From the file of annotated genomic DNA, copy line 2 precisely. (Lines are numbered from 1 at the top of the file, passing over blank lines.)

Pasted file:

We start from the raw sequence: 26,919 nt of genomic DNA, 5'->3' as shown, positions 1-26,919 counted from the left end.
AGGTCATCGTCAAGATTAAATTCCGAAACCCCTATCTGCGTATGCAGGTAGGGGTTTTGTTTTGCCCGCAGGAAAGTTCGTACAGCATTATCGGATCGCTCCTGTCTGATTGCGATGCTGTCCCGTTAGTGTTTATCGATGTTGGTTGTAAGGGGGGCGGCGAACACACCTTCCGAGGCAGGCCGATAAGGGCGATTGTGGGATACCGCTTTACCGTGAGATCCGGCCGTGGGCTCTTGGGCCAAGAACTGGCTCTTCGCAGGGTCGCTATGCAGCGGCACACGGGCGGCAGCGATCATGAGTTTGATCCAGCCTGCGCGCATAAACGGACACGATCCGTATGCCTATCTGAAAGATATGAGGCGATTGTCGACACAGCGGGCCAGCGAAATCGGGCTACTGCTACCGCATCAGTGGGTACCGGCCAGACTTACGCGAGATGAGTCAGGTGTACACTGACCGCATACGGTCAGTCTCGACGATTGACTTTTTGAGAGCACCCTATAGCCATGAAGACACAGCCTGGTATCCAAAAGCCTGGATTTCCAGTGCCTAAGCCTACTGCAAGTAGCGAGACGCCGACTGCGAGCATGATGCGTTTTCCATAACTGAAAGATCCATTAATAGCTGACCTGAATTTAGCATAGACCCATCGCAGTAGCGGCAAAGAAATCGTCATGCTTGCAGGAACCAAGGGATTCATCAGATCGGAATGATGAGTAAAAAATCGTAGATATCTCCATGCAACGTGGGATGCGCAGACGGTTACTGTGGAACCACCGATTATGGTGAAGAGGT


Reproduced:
AGGTCATCGTCAAGATTAAATTCCGAAACCCCTATCTGCGTATGCAGGTAGGGGTTTTGTTTTGCCCGCAGGAAAGTTCGTACAGCATTATCGGATCGCTCCTGTCTGATTGCGATGCTGTCCCGTTAGTGTTTATCGATGTTGGTTGTAAGGGGGGCGGCGAACACACCTTCCGAGGCAGGCCGATAAGGGCGATTGTGGGATACCGCTTTACCGTGAGATCCGGCCGTGGGCTCTTGGGCCAAGAACTGGCTCTTCGCAGGGTCGCTATGCAGCGGCACACGGGCGGCAGCGATCATGAGTTTGATCCAGCCTGCGCGCATAAACGGACACGATCCGTATGCCTATCTGAAAGATATGAGGCGATTGTCGACACAGCGGGCCAGCGAAATCGGGCTACTGCTACCGCATCAGTGGGTACCGGCCAGACTTACGCGAGATGAGTCAGGTGTACACTGACCGCATACGGTCAGTCTCGACGATTGACTTTTTGAGAGCACCCTATAGCCATGAAGACACAGCCTGGTATCCAAAAGCCTGGATTTCCAGTGCCTAAGCCTACTGCAAGTAGCGAGACGCCGACTGCGAGCATGATGCGTTTTCCATAACTGAAAGATCCATTAATAGCTGACCTGAATTTAGCATAGACCCATCGCAGTAGCGGCAAAGAAATCGTCATGCTTGCAGGAACCAAGGGATTCATCAGATCGGAATGATGAGTAAAAAATCGTAGATATCTCCATGCAACGTGGGATGCGCAGACGGTTACTGTGGAACCACCGATTATGGTGAAGAGGT